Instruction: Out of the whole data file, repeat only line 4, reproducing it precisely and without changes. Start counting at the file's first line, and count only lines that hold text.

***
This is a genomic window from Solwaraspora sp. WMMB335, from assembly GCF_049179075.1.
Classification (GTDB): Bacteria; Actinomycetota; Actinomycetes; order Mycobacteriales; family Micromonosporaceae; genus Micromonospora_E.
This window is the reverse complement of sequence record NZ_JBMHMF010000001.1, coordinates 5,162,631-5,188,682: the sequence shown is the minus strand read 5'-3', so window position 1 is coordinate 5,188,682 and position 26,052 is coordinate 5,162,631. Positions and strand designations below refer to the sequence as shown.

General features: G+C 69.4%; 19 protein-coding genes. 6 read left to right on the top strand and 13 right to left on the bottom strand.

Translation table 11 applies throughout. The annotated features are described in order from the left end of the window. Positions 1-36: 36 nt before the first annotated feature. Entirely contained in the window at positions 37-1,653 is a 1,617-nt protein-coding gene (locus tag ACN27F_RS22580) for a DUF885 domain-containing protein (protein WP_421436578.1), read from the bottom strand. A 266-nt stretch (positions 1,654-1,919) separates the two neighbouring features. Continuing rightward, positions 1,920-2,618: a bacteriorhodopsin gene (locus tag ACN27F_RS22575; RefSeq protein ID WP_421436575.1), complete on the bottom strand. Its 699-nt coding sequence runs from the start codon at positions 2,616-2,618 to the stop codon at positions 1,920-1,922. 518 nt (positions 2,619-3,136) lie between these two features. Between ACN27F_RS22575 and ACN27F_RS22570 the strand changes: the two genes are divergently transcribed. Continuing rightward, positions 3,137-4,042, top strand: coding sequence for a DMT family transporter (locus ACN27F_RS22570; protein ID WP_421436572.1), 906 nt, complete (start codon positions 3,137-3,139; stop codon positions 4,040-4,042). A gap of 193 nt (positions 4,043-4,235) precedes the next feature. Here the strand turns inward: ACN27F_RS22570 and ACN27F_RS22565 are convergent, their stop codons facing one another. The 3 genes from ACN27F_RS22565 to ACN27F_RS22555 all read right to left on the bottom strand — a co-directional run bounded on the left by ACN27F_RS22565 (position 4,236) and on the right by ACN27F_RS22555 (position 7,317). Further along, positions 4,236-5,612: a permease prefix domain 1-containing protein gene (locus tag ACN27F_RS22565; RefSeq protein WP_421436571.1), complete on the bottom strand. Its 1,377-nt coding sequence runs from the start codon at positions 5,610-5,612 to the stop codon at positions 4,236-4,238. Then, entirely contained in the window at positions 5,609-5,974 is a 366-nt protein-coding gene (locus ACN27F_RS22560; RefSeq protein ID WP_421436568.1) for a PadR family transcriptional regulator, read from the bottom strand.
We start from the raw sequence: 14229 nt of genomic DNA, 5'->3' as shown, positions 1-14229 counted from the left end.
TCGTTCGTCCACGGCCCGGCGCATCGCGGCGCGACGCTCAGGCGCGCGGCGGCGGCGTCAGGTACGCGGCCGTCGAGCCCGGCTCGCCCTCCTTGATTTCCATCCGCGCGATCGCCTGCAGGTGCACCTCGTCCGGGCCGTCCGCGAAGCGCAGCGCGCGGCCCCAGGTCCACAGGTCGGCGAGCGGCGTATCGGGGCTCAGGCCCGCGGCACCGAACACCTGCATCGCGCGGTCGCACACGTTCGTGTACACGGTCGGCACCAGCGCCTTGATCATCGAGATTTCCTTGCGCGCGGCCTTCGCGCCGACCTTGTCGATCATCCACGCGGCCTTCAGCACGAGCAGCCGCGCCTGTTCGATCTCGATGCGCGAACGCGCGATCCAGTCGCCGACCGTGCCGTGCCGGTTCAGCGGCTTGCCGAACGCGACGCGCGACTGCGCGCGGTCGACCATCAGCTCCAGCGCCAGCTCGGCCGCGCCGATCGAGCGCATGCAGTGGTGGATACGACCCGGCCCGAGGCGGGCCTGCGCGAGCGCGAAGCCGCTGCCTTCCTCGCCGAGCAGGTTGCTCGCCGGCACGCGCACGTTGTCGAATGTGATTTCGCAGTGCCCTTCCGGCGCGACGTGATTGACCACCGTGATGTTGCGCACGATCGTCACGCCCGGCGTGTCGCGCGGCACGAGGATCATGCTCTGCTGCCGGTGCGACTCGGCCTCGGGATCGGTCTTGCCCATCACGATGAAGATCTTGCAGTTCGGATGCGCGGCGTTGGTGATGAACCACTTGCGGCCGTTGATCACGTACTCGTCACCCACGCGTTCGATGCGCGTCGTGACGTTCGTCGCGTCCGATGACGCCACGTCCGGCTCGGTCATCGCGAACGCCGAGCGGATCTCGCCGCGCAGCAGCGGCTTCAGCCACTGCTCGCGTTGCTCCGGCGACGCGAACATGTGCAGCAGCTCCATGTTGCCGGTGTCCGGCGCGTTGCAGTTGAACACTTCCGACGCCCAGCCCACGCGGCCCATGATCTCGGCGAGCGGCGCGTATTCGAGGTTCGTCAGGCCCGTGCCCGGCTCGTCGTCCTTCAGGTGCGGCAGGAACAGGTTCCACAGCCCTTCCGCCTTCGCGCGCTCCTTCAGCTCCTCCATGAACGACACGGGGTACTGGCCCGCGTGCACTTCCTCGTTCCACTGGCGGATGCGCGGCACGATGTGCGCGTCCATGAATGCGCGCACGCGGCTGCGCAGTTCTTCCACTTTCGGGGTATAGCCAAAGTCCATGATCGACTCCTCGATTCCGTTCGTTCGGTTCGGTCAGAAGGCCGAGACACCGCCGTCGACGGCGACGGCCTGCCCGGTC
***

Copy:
General features: G+C 69.4%; 19 protein-coding genes. 6 read left to right on the top strand and 13 right to left on the bottom strand.